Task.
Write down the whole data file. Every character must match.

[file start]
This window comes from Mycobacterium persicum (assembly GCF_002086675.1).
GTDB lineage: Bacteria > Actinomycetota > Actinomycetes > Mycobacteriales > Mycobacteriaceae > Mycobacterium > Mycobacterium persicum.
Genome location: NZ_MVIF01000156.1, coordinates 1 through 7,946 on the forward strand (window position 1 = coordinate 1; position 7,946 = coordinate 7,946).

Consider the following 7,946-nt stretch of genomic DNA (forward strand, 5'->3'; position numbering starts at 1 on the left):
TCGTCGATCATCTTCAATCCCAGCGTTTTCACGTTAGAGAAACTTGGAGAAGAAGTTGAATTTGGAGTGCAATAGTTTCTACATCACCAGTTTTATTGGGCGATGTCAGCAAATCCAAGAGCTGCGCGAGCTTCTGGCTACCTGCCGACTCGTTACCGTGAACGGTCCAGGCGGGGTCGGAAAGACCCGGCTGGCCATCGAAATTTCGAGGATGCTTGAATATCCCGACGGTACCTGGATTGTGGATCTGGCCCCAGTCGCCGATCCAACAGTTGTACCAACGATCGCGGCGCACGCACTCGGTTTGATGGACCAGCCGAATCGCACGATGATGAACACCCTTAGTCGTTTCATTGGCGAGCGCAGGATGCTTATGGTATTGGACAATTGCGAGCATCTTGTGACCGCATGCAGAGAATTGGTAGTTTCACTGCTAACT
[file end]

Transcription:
This window comes from Mycobacterium persicum (assembly GCF_002086675.1).
GTDB lineage: Bacteria > Actinomycetota > Actinomycetes > Mycobacteriales > Mycobacteriaceae > Mycobacterium > Mycobacterium persicum.
Genome location: NZ_MVIF01000156.1, coordinates 1 through 7,946 on the forward strand (window position 1 = coordinate 1; position 7,946 = coordinate 7,946).

Consider the following 7,946-nt stretch of genomic DNA (forward strand, 5'->3'; position numbering starts at 1 on the left):
TCGTCGATCATCTTCAATCCCAGCGTTTTCACGTTAGAGAAACTTGGAGAAGAAGTTGAATTTGGAGTGCAATAGTTTCTACATCACCAGTTTTATTGGGCGATGTCAGCAAATCCAAGAGCTGCGCGAGCTTCTGGCTACCTGCCGACTCGTTACCGTGAACGGTCCAGGCGGGGTCGGAAAGACCCGGCTGGCCATCGAAATTTCGAGGATGCTTGAATATCCCGACGGTACCTGGATTGTGGATCTGGCCCCAGTCGCCGATCCAACAGTTGTACCAACGATCGCGGCGCACGCACTCGGTTTGATGGACCAGCCGAATCGCACGATGATGAACACCCTTAGTCGTTTCATTGGCGAGCGCAGGATGCTTATGGTATTGGACAATTGCGAGCATCTTGTGACCGCATGCAGAGAATTGGTAGTTTCACTGCTAACT